Create routines that meet your family’s needs at this point in time. Children grow and situations change. Life is happening fast. Tweak existing routines or implement new ones when necessary.
Dare To Be Unique
Routines don’t necessarily work for your family just because they – seemingly – work for everyone else. Your family is unique, so find routines that work for you. (If you have a routine that you think is unique, I’d love to hear from you in the comment section if you’d like to share).
Make it easy for your family members to follow routines. If you want your children to dress themselves in the morning, make sure they can do it easily, maybe by putting out their clothes the night before. If they’re old enough to do this themselves, they can do that part as well. Also make sure they can access everything they need easily. Too often I see kid’s wardrobes with their clothes hung up too high for them to take down.
Make It Fun
Routines don’t have to be dull and dreaded times. Make picking up toys at the end of the day or brushing teeth fun by having the children listen to their favourite songs.
Help children to remember their routines until they have become habits. Use checklists that show all the things they need to do in the order they should be done. Pictures work great for children that can’t read yet and also for older kids. They’re just more fun for everyone!! Your kids will have fun making the charts.
Chores can be a part of a routine. Be sure that the child is capable to fulfil the chore you give him/her to avoid frustration. Visual checklists help here, too.
Have a look here for some visual inspiration regarding routines and chores.
Over the next week, think about one new routine that you would like to introduce in your household and share it in the comments or on our Facebook page!
More often than not, holiday meals and festivities are a source of stress rather than a time for relaxation and fun. However, with a little bit of planning and organising, stress will be a thing of the past, and you will be able to enjoy time with your loved ones.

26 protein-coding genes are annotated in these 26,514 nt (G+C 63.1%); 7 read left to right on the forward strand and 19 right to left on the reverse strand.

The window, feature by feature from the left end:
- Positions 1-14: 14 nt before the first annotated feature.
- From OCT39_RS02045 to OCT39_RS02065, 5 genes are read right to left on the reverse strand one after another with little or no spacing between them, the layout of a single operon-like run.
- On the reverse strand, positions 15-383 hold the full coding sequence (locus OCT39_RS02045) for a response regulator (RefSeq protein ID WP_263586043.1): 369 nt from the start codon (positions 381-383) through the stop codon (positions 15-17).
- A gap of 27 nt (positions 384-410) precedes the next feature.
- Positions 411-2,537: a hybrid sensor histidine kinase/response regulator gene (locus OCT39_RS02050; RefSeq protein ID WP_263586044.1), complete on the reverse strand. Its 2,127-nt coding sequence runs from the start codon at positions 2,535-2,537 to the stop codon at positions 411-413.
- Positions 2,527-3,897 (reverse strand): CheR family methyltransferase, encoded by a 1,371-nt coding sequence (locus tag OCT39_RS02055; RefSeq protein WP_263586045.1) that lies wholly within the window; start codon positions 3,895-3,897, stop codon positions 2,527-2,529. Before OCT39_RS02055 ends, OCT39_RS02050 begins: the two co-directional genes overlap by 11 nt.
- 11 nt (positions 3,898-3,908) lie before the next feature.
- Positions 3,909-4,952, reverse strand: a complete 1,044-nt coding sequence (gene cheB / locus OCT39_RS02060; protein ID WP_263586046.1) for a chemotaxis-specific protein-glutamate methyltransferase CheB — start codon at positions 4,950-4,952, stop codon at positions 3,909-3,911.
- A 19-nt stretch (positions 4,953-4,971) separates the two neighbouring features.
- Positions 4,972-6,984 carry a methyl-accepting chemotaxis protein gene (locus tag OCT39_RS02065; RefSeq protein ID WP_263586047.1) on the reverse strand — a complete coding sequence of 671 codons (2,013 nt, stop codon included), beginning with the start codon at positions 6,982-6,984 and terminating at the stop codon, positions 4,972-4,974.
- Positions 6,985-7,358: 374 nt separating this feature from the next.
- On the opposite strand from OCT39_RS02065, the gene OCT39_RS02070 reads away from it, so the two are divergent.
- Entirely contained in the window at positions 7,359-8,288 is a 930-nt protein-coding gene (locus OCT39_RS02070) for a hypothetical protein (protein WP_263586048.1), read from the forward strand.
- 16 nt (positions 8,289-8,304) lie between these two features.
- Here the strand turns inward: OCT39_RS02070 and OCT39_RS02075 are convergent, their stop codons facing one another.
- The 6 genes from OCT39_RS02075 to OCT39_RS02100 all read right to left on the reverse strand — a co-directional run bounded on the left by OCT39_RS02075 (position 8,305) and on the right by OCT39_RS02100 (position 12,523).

Here are my 7 tips for organising and planning your Easter weekend:
1. Invite your guests early
Many people go away during long weekends, so make sure you invite your guests early enough (at least four weeks in advance).
2. Plan your meals in detail
Take some time to plan the menus for the Easter weekend, plus at least one day before and after. Include every single meal—breakfasts, snacks, and even leftovers. Once you know what you want to cook, make a shopping list and schedule some time to do the shopping in your diary.
3. Prepare as much as you can
The idea of family getting together shouldn’t include you standing in the kitchen all the time. If you want to enjoy some relaxed time with your loved ones, prepare as much as you can in advance. You might even be able to pre-cook and/or freeze certain things.
4. Have some fun decorating your home
If you like to add some seasonal decoration to your home and table, plan early enough and make sure you have everything you need. If you are lost for ideas, have a look on Pinterest for inspiration. Maybe you can involve your children or other family members to create a beautiful centrepiece.
5. Plan the Easter egg hunt
The children (and adults :-)) will love the Easter egg hunt. Prepare it well in advance and have everything ready to go so you or another adult can hide the eggs the night before the hunt. Useful hint: note how many eggs you hide to make sure the kiddies search until they have found every egg!
6. Delegate and ask for help
Just because you’re hosting the Easter meal doesn’t mean you have to do everything yourself. Most guests ask whether they can contribute in one way or another, so don’t just dismiss them—accept the help. If they don’t come forward, ask someone to bring a dessert or nibbles. Getting an entrée such as a seafood platter or even a main meal (or parts of it) prepared by your local deli might be another option. Think about what you could outsource, and don’t forget to make a note in your planner so you don’t forget to order in time.
7. Plan fun activities
Keep the children entertained and happy with some fun (and sugar-free) activities such as competing in an egg and spoon race, creating bonnets, colouring eggs or decorating egg- or bunny-shaped biscuits.
Wishing you a wonderful and relaxed Easter!